Premier League giants Chelsea have been the most active team of the transfer window so far, and a lot of that could be down to their low rate of spending over the last few seasons. Not just that, but the sales of Eden Hazard to Real Madrid and Alvaro Morata to Atletico Madrid earned them a lot more money than expected. Lampard was quick to understand the situation they were in and has been making excellent strides towards making the Pensioners a competitive team again during the up month campaign.
The biggest of all the additions is that of German sensation Kai Havertz, who despite being just 21, has already been tipped to greatness by many. The kind of teams that were looking at the former Bayer Leverkusen man shows the quality he’s got, and securing his signature must be described as a monstrous coup for the London club. Another one of the more important signings they’ve made is the free acquisition of Brazilian veteran Thiago Silva. The 35-year-old has signed a two-year deal with the Blues, thereby adding a certain degree of security and experience to the back-line.
The other position of concern for Chelsea last season was at left-back and Lampard has secured the signature of his primary target in the role as well – former Leicester City ace Ben Chilwell. The Englishman arrives with a lofty reputation in the Premier League, and he will surely be hoping to trump Marcos Alonso and Emerson to the starting spot within a few weeks. Two attack-minded signatures have been secured by the Blues as well – Timo Werner from Leipzig and Hakim Ziyech from Ajax. The duo will be responsible for adding creativity as well as better finishing to the attack-line.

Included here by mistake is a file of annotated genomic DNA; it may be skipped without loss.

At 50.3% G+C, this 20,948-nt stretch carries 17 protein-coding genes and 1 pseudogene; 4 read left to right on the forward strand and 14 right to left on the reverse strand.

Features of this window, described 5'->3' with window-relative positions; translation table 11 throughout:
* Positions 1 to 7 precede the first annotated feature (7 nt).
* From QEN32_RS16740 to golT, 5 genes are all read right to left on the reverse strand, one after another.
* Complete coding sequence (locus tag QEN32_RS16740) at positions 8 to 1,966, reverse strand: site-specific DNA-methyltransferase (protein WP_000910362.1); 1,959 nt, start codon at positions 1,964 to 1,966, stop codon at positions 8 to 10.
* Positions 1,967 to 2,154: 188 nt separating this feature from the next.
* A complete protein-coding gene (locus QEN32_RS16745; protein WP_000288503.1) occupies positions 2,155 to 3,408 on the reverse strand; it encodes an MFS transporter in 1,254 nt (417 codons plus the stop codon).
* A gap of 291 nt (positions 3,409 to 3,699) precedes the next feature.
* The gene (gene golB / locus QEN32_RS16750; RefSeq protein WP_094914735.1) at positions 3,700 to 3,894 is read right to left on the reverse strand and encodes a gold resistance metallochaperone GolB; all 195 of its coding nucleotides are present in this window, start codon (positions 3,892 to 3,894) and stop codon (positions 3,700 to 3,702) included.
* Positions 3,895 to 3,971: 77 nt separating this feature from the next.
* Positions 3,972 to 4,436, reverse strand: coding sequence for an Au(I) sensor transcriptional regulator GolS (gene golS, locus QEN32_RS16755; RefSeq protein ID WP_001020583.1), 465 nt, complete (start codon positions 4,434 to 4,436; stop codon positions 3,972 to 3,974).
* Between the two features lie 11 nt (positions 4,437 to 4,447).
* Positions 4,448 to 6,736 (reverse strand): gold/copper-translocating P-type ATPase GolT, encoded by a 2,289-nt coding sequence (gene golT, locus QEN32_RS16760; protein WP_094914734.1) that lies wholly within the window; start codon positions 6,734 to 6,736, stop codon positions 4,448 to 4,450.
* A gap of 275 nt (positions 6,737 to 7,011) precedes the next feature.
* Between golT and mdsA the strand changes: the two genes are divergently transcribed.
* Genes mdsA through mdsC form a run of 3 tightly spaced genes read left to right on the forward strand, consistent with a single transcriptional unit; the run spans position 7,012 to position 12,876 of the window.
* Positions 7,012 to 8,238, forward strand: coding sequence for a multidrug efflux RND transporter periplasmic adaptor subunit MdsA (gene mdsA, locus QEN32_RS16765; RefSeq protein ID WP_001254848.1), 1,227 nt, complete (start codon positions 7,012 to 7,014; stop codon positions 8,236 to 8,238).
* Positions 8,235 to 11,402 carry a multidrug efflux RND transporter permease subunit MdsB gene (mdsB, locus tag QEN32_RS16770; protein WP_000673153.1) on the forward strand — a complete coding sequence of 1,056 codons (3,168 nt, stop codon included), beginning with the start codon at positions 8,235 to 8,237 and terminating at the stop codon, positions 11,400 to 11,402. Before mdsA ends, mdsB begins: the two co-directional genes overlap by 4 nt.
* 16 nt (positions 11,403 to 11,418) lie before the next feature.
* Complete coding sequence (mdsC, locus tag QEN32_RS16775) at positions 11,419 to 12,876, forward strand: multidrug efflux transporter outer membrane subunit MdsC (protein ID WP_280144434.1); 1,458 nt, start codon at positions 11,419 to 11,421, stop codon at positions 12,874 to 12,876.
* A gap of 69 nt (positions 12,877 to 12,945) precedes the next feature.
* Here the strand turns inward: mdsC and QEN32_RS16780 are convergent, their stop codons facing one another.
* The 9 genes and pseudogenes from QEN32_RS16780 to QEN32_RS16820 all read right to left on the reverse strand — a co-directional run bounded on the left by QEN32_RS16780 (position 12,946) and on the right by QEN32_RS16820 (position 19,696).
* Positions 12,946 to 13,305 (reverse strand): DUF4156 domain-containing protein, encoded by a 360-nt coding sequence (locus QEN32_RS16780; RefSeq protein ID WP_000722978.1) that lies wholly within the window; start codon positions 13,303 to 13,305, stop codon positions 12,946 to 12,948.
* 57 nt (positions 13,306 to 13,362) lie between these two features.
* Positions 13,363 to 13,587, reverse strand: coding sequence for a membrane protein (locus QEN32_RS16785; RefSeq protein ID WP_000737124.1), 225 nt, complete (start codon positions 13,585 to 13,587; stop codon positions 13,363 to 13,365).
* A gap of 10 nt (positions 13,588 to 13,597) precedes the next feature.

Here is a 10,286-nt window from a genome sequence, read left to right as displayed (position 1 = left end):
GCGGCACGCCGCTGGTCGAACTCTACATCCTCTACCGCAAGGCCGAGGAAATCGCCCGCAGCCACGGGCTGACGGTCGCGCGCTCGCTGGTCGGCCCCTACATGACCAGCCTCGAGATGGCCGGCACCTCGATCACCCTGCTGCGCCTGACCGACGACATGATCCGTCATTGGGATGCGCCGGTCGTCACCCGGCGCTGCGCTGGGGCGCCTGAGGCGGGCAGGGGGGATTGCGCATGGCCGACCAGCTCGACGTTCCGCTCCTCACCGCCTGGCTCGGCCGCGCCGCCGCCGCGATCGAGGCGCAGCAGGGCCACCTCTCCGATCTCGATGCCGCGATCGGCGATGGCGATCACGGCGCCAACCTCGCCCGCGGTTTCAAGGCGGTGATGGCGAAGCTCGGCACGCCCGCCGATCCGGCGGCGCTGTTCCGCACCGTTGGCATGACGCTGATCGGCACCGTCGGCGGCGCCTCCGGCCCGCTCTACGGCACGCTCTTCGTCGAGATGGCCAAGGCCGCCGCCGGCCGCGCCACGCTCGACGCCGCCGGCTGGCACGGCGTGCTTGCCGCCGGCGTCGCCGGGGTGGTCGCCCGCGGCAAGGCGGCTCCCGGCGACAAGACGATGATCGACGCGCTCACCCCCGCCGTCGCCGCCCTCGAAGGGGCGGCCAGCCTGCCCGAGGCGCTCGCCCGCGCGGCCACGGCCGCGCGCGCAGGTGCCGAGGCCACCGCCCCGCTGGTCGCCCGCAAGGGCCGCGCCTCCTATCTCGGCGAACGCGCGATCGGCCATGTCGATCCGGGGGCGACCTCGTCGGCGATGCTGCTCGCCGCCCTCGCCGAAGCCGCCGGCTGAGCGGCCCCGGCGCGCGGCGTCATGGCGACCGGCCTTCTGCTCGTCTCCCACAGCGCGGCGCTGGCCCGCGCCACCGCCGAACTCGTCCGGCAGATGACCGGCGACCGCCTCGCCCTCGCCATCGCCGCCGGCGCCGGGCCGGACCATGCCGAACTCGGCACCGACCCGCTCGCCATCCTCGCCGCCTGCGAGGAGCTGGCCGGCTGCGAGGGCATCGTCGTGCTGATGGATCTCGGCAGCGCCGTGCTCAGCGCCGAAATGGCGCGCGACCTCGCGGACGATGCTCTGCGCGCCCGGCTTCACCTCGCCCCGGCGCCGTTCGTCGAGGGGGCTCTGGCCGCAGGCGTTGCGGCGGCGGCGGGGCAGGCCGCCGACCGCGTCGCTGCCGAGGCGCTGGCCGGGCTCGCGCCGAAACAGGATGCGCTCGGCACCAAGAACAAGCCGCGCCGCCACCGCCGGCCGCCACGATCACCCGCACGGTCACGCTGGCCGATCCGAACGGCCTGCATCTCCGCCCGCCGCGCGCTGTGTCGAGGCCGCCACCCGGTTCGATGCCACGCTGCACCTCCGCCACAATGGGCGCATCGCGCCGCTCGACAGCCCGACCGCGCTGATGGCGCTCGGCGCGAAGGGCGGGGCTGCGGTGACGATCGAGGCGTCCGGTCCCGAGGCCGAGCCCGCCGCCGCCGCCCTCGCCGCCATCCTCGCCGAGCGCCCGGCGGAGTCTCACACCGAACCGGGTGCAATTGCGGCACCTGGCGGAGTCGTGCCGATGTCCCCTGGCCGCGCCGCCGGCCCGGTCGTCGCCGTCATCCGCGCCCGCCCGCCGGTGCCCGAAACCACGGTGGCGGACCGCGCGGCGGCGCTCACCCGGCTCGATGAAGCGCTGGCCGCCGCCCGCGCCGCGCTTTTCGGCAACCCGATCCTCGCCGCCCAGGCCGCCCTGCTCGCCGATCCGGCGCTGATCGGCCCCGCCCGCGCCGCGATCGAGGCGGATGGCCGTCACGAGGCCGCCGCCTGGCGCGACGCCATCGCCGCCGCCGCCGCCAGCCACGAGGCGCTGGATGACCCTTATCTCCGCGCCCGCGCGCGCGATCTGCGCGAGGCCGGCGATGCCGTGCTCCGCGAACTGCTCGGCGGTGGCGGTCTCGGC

How Did Chelsea’s Last Season Play Out?
The 19/20 campaign certainly wouldn’t have been the most memorable one for a Chelsea fan, as they ended the season without a single piece of silverware to show for their efforts. Chelsea lost the finals of both the FA Cup and the UEFA Super Cup, while they eventually finished below Manchester United on the table in fourth place. Although that was enough to secure Champions League football, Lampard’s ambitions indicated that more could’ve been achieved. Goals were never a problem for Chelsea, as their undoing mostly occurred due to a dire defensive fragility. They finished the season with the worst defensive record in the top half of the table, and that will need to change if things are to improve at Stamford Bridge.
Let’s Take A Look At Four Formations Lampard Can Use At Chelsea Next Season:
Four Formations Lampard Can Use At Chelsea Next Season